Police in the Detroit suburb of Plymouth arrested Teagan on Oct. 25 and charged him with assault and battery in an attack on his father. FBI agents searching his room at his father's Plymouth home four days later found body armor, boogaloo movement flags and patches, and gas masks, according to the criminal complaint. They also seized a handgun from his brother's vehicle.
According to the complaint, Teagan submitted an ATF form on July 17 for the purchase of a firearm and certified that he did not use controlled substances. But on Oct. 27, agents seized packages of what appeared to be marijuana, bongs and other drug paraphernalia from Teagan's room.
His brother, Christopher Teagan, told an FBI agent on the Joint Terrorism Task Force that he brought Timothy Teagan “a ton of weed” following his brother's release on the assault charge, the complaint states.
Teagan was among a dozen or so people who openly carried guns while demonstrating in January 2021 outside of the Michigan Capitol in Lansing. Some promoted the boogaloo movement. Teagan told reporters at the time that the demonstration's purpose was "to urge a message of peace and unity to the left and right."
Some boogaloo promoters insist they aren’t genuinely advocating for violence. But the movement has been linked to a string of domestic terrorism plots.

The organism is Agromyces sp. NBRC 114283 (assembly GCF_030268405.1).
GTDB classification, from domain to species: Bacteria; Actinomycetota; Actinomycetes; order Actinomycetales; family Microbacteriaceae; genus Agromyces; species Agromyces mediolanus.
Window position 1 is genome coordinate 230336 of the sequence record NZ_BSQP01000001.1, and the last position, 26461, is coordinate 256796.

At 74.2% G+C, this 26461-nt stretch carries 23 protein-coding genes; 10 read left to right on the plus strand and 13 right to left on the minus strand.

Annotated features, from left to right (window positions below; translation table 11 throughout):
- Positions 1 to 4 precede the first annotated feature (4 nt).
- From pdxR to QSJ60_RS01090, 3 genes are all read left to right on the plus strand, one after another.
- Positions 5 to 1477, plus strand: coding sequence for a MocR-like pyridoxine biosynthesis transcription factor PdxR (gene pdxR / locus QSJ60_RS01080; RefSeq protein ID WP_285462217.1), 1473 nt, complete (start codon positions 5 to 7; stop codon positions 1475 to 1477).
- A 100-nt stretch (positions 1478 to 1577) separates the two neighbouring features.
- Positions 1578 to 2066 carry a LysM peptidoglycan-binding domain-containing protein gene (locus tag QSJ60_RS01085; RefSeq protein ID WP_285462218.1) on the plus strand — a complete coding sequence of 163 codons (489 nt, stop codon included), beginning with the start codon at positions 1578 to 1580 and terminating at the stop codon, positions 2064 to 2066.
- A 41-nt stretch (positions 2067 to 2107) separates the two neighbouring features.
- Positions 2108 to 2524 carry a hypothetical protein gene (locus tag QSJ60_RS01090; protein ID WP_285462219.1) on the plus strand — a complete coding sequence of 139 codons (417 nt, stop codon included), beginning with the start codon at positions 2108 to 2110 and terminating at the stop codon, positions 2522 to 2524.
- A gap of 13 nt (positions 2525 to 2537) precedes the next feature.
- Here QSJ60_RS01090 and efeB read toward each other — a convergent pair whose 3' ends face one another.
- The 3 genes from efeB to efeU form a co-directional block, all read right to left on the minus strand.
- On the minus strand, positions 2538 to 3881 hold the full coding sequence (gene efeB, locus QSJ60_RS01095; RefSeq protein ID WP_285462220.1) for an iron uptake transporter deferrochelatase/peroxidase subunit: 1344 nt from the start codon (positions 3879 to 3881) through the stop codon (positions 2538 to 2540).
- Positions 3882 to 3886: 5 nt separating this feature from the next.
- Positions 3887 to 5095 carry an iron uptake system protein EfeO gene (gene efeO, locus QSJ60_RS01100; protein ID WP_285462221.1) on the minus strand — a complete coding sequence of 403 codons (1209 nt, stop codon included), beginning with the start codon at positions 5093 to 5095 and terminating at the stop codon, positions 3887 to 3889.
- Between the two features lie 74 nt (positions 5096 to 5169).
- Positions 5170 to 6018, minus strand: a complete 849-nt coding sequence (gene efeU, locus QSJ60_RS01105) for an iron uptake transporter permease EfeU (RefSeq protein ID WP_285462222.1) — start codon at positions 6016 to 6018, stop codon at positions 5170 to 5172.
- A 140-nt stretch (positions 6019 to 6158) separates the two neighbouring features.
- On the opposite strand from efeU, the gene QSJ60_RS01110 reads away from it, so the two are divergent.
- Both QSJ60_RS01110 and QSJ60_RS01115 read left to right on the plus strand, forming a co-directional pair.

Christopher Teagan, 24, told The Associated Press following Wednesday’s hearing that his brother, through his association with the boogaloo movement, has “never been involved in anything of any type of violent nature.”
“He’s just been to protests,” he said outside the courtroom. “I think (the FBI) will go after him unjustly or harsher because of his association with the group.”
The federal government’s actions could reflect different people in the boogaloo movement "getting closer to violence,” said Javed Ali, an associate professor at the University of Michigan and a former senior U.S. government counterterrorism official.
“Maybe this is part of a more nationwide effort to finally start arresting and disrupting people who’ve moved beyond the phase of being angry,” Ali said.
Such arrests can put individuals who may not have had previous serious charges into a “system of accountability,” said Cliff Lampe, professor of information and a specialist in online interactions around extremist groups at the University of Michigan.
“Sometimes, law enforcement in all areas, city through federal, will bring charges in order to bring a person closer to law enforcement to observe them," Lampe said.
Timothy Teagan's arrest came just days after three members of a paramilitary group were convicted of supplying "material support" for a terrorist act over a plot to kidnap Michigan's Democratic governor, Gretchen Whitmer. Prosecutors argued the defendants supported the boogaloo movement.
In August, Steven Carrillo, an Air Force sergeant who officials say is associated with the boogaloo movement, was sentenced to life in prison without the possibility of parole in the killing of a Northern California sheriff's sergeant. In June, Carrillo was sentenced to 41 years in prison for killing a federal security agent in Oakland.
Welsh-Huggins reported from Columbus, Ohio.